I believe the law does in fact allow for voting under a veil--I'm reasonably sure lawyers were consulted on the matter.

In fact, if all that is required is a voter registration card for anyone else, as I have heard, then I fail to see why we should force women to unveil.

However, if we demand proof of identity, then it must be provided, and I feel that special accomodation should not b extended.

However, what I have yet to hear is how many women (or men) we're talking about.

I'd suspect the number was in the tens, and concentrated in a very few neighborhoods. Perhaps if a vetted volunteer from the local mosque were to attend in each district where this might be an issue?

Of course the volunteer would have to identify herself on arrival at the polling station ...

At 11:39 a.m., Anonymous Anonymous said...

I re-read your post a couple of times and I still don't understand the point you make about how asking a Muslim woman to confirm her identity to a female elections officer is caving into fundamentalism. To me, it just makes sense.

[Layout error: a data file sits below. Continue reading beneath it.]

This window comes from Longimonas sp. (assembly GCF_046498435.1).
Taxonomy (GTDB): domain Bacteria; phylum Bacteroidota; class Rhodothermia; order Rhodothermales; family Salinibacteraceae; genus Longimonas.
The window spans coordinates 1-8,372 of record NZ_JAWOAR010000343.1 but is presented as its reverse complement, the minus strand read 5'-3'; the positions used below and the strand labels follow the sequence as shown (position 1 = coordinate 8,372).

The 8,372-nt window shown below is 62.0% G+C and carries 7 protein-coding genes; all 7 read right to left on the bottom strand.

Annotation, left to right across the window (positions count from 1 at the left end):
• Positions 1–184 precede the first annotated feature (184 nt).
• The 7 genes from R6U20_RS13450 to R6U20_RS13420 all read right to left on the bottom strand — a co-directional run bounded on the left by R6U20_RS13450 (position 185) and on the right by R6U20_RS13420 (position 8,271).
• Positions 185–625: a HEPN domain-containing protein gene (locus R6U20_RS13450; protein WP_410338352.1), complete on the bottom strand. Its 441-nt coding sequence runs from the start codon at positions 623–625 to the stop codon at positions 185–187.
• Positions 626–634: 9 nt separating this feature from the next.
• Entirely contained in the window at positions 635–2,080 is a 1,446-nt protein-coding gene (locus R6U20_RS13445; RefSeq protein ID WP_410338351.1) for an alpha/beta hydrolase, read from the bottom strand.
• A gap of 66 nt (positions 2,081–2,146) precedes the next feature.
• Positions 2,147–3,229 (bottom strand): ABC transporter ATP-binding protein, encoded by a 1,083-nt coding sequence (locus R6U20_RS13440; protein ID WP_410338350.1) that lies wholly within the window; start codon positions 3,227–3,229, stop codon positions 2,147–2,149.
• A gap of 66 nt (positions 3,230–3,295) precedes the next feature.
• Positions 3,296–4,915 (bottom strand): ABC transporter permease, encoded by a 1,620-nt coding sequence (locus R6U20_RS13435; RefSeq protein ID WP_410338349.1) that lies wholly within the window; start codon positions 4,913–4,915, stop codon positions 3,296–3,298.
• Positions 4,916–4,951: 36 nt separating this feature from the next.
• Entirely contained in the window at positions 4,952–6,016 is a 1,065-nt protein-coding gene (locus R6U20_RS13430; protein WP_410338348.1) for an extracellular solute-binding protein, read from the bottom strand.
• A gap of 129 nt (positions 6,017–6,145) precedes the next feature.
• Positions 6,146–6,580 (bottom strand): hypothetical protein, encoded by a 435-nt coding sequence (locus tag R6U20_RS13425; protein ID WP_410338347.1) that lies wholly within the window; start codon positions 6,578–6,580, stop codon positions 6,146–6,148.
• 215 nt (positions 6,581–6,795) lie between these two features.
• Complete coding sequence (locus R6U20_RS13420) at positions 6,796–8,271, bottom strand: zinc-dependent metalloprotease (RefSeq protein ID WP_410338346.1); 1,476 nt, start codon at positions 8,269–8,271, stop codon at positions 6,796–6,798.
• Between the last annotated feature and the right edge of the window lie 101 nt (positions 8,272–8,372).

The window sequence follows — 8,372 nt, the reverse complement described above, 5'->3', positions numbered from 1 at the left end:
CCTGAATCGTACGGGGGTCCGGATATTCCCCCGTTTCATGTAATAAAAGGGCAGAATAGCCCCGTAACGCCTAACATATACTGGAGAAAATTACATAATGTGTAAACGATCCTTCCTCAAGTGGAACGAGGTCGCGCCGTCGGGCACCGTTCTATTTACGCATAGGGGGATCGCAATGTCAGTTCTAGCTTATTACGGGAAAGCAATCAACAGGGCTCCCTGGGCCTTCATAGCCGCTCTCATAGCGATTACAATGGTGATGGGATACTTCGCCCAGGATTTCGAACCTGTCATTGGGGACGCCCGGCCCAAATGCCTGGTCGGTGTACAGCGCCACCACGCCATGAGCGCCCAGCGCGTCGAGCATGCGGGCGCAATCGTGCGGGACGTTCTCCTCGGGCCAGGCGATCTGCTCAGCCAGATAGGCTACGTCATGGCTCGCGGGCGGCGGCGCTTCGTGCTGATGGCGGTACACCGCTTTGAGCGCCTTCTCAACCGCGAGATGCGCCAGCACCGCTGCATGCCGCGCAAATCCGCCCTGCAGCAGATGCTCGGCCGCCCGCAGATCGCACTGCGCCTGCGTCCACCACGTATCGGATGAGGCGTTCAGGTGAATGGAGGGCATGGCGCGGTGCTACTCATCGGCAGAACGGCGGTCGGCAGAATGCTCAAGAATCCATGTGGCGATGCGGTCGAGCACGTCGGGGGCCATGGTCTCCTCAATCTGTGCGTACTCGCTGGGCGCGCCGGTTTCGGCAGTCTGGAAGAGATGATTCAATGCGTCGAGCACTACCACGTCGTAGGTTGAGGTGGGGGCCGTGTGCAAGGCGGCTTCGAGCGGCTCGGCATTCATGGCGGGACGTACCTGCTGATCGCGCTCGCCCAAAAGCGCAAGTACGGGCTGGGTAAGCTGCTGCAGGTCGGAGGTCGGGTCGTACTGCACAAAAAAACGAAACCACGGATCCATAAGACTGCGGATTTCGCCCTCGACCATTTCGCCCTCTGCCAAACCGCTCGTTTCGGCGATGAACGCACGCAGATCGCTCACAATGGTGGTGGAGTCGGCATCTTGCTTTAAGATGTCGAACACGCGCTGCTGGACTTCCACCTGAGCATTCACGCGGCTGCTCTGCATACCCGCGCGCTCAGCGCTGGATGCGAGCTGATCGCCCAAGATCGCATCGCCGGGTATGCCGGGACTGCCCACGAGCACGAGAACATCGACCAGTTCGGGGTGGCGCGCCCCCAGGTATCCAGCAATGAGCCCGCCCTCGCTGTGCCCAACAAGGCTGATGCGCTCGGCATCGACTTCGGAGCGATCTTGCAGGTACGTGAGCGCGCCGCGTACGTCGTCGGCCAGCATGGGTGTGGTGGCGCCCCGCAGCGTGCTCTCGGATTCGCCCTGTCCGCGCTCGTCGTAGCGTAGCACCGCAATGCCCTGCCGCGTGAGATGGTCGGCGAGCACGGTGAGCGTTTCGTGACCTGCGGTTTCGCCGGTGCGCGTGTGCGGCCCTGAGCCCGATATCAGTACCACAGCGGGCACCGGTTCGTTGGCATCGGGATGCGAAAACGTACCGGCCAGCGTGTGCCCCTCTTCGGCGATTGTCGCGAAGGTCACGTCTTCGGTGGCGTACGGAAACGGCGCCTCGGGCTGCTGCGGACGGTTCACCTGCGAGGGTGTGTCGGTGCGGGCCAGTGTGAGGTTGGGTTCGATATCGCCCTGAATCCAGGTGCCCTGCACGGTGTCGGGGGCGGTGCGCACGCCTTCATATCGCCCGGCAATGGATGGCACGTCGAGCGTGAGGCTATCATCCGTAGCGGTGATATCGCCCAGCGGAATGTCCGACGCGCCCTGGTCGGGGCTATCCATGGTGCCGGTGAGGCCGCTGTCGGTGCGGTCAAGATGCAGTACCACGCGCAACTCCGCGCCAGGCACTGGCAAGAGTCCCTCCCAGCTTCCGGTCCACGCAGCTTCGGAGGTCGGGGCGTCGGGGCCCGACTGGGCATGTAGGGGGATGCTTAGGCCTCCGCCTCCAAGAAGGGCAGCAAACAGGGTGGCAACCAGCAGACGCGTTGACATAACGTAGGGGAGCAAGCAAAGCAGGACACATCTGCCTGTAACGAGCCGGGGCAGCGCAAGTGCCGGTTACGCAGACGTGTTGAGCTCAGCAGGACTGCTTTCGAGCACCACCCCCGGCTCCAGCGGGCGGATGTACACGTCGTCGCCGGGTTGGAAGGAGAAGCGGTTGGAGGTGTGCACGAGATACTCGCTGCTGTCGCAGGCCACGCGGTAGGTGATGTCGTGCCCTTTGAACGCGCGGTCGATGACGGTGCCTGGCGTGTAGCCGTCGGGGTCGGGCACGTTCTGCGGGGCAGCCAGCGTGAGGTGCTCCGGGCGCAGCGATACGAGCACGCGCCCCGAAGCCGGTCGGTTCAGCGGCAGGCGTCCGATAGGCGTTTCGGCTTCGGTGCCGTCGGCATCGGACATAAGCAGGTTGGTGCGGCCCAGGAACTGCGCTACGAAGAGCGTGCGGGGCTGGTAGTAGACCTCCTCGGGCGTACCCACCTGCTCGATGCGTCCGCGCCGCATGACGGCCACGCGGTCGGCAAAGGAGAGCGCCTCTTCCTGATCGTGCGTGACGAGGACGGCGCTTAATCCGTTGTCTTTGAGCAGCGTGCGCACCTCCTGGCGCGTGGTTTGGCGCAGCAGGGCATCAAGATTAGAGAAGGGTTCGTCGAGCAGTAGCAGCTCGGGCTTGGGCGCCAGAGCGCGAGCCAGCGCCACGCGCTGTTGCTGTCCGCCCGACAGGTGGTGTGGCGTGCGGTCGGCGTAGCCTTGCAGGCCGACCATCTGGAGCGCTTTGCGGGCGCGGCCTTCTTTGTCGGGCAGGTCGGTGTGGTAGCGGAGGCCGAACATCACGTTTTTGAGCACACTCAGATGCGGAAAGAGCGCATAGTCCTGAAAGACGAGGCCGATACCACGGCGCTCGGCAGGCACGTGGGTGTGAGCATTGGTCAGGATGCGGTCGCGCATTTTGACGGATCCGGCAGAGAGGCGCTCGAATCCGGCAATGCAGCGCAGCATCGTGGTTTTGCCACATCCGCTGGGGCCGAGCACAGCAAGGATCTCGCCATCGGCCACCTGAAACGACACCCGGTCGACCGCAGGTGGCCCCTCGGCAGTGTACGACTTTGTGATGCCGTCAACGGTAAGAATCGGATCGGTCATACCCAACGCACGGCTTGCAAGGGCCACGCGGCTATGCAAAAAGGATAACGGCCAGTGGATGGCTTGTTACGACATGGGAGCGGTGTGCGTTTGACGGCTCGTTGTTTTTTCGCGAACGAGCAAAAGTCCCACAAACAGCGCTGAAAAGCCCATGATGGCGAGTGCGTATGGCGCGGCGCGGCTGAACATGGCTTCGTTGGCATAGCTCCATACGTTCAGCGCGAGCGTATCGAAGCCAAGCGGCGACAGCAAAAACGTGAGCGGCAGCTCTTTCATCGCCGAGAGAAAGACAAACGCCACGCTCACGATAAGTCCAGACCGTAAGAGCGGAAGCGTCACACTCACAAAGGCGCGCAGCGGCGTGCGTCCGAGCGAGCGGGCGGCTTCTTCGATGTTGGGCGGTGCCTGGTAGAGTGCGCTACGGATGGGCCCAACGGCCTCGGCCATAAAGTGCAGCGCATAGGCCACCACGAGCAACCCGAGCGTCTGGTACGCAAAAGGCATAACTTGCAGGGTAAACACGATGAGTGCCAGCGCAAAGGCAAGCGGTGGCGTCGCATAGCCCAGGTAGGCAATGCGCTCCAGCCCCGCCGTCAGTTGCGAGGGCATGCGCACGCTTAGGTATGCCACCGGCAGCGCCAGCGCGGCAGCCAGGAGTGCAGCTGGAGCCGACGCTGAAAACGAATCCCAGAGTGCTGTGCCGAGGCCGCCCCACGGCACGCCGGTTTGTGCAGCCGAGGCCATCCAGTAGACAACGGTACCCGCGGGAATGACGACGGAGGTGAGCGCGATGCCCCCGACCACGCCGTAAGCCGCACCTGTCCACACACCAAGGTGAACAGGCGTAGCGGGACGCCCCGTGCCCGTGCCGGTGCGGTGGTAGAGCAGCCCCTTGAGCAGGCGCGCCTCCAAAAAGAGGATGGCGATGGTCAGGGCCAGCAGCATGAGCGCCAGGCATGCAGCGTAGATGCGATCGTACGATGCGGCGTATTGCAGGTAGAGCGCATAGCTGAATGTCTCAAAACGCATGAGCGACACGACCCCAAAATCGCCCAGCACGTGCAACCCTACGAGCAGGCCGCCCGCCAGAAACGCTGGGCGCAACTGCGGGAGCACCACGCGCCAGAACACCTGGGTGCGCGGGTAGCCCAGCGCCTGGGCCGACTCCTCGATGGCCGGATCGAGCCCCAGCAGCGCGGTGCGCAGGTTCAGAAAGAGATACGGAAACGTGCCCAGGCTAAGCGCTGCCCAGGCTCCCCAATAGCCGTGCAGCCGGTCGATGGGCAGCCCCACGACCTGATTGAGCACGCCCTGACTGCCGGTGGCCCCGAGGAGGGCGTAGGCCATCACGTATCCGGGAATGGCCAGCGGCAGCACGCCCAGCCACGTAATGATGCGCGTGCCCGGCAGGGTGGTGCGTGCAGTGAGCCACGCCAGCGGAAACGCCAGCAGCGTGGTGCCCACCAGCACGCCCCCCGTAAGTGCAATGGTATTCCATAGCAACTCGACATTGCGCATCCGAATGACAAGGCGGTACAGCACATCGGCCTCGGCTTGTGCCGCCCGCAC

And as far as I know, all the election stations I've been have women election officers. So, there really isn't any special concessions that have to be made.
It is pretty much a stereotype whether or not a "veiled" Muslim woman requires her husband's approval to vote. Because she doesn't.
IMHO, I think it is a healthy sign that Muslims even bother to vote. In my mind, that shows an interest in participating in the Canadian democratic system, and really, that shouldn't be discouraged. Already many immigrant families don't vote because either they're not interested (whether or not you can make the connection between this and their interest in contributing to society is unclear and requires research), or they are uneducated in their rights or in the Canadian system.
That said I agree with Elections Canada to allow Muslim women who wear a niqab (veiled just sounds so... Orientalized), but they should be prepared to show their faces to verify their identity.
This whole issue started in Quebec, where one of the largest Canadian Muslim population resides. Does it really matter how many people it affects? What about burn victims, people who have had facial transplants? Perhaps the core issue is ... what is the most accurate way to verify a person's identity in this day and age that will not only maintain the security of our election process but also accommodate our multi-cultural differences?



Post a Comment

<< Home